If you are breakout-prone or want to address issues such as dark spots, redness, or fine lines, you might want to consult a dermatologist ideally nine months before your wedding, but if you have less than nine months to go, as soon as possible. "Most products require a few months to take full effect," says Jeannette Graf, M.D., a dermatologist in Great Neck, New York. "If you set that first appointment for the nine-month mark, you'll have ample time to find what works best for you."
Sure, you don't have to commit right away. But if you love a style and need to grow your hair out or get the right cut for it, it pays to plan ahead. Ideally you should bring pictures of styles you like from magazines or photos of yourself at formal occasions, as well as a snapshot of your dress to a stylist six to eight months before your wedding, but definitely do it sooner rather than later if you have less time than this. Also, be open to your stylist's suggestions -- he or she may know how to best flatter your face shape or your dress's neckline. After testing a range of styles (up, down, and half-up), settle on two looks. Then discuss your color, cut, and any necessary conditioning treatments. "Remember, your stylist needs time to perfect your wedding-day look, from adding highlights to coating strands with a shine-enhancing gloss," says Kim Vo, Los Angeles-based stylist and owner of Kim Vo Salons. Leave the salon with one goal: to narrow down your options before your next appointment.
To reduce darker staining, "visit a dentist for professional whitening treatments," says Kenneth Kerman, a dentist in Brooklyn, New York. Though they can be pricey (from $400 to $800), they are very effective. If you just want to brighten up a shade or two, enlist an over-the-counter product. "They work best when applied after a professional teeth cleaning," says Kerman.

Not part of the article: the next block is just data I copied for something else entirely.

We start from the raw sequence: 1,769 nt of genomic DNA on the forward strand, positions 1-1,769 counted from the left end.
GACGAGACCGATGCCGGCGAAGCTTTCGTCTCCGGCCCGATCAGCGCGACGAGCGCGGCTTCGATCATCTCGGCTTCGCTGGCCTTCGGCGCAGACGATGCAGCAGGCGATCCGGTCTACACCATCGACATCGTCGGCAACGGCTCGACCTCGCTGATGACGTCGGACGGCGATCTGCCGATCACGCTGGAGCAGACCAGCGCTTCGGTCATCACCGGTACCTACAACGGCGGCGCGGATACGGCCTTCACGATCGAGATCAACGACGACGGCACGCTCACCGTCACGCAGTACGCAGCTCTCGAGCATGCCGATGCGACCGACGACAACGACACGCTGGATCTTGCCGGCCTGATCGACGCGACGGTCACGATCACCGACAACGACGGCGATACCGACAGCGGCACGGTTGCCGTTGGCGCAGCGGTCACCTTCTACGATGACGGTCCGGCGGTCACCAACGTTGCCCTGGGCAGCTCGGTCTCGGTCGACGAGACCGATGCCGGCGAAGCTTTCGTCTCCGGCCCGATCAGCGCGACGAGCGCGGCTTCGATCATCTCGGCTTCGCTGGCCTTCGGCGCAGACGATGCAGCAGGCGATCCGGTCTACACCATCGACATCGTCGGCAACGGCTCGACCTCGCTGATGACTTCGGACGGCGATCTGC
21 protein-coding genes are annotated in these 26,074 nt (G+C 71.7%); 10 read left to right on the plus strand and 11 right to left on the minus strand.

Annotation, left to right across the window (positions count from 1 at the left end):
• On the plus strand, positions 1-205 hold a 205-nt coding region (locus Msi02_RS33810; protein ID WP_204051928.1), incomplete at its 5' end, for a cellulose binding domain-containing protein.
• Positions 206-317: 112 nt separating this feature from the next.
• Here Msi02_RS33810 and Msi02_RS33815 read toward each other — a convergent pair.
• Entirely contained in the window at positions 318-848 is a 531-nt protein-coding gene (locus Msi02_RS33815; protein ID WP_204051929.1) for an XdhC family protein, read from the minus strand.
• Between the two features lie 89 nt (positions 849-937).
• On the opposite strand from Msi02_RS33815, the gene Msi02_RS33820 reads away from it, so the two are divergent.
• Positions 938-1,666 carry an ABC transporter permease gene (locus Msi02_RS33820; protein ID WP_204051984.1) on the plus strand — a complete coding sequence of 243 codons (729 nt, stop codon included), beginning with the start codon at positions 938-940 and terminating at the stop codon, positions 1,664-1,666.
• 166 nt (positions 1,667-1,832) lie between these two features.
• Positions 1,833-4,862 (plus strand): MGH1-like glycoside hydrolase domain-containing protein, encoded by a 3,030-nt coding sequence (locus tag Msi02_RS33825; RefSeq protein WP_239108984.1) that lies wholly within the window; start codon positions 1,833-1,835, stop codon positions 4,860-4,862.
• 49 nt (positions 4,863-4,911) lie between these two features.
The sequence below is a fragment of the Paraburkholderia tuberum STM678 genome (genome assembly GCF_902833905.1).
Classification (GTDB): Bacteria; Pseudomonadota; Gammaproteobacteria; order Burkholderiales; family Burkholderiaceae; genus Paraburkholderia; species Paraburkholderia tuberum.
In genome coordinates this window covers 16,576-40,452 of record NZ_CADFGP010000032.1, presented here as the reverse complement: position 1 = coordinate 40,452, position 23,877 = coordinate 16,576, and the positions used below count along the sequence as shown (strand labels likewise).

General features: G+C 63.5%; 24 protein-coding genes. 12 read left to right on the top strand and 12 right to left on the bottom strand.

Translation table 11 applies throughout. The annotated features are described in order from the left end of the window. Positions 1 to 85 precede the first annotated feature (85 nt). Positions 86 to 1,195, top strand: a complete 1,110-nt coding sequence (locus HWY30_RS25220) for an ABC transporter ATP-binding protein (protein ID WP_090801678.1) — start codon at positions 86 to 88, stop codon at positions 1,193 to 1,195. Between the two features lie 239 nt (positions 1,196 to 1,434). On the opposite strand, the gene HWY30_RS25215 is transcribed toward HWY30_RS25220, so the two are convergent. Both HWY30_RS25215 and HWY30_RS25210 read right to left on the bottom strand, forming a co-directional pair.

Once you've decided which style you prefer, head back to the salon for a dress rehearsal. "This time, bring your veil and jewelry along so you and your stylist can determine exactly what you'll look like on the big day," says Kattia Solano, stylist and owner of Butterfly Studio Salon in New York City.
Arrive with your makeup on as you would do it for your wedding. "It will let your makeup artist know your color preferences and how much product you're comfortable wearing for a special occasion," says Vanessa Scali, a makeup artist from Los Angeles. Also, bring photos from magazines to show her how you want to look. Everyone's version of a smoky eye is different, but presenting a picture of exactly what you want leaves little room for error. And don't forget your brows. Well-shaped ones can help frame your makeup look, but sometimes you may need to let hair grow into sparse spots.
You may be an old hand at applying self-tanner, but why risk streaks and missed spots on your big day? Your best bet for a faux glow is to leave it to the spray-tanning pros. If you plan on getting bronzed before the big day, a trial application is key. Be specific about the kind of color you're hoping for (and remember to err on the side of sunkissed -- it's better to be barely bronzed than overly orange). If you're unhappy with the results or have second thoughts, this five-week period will allow your tan time to fade.
If you decide on a sun-kissed look of a spray tan, now's the time to go back for round two. On the day of your treatment, exfoliate skin, and avoid using any perfumes, deodorants, or moisturizers that can create a barrier on the skin and cause your tan to look blotchy. Eileen Bischoff, a spray-tanning expert at Eve Salon in New York City, says, "Also be sure to wipe petroleum jelly over your nail beds, the palms of your hands, soles of your feet, elbows, and in between your toes and fingers. It will prevent those areas from overdeveloping and turning orange." After tanning, dust talcum powder into your knee, elbow, and neck creases to absorb excess oils and prevent the tint from rubbing away. On the big day, repeat this step before slipping into your wedding gown.
Most pros recommend plucking over waxing because it's gentler on the skin and lets the groomer precisely target individual hairs for a better shape overall. "If you've tweezed before, having them shaped two days prior to the wedding is enough time for redness to go away," says Yasmin Ibrahim, brow expert at Haven Spa in New York City. First time? Book at least three days in advance. Swipe just-tweezed areas with rubbing alcohol to prevent breakouts, and apply moisturizer to help soothe redness and swelling.
By giving yourself a 24-hour grace period, you won't be rushed and your nails will have adequate time to dry and harden, and they'll look great for the rehearsal dinner, too. "To ensure polish perfection on the big day, keep an extra bottle of polish and a file on hand for last-minute chip repairs," says Jenna Hipp, a Los Angeles-based manicurist.
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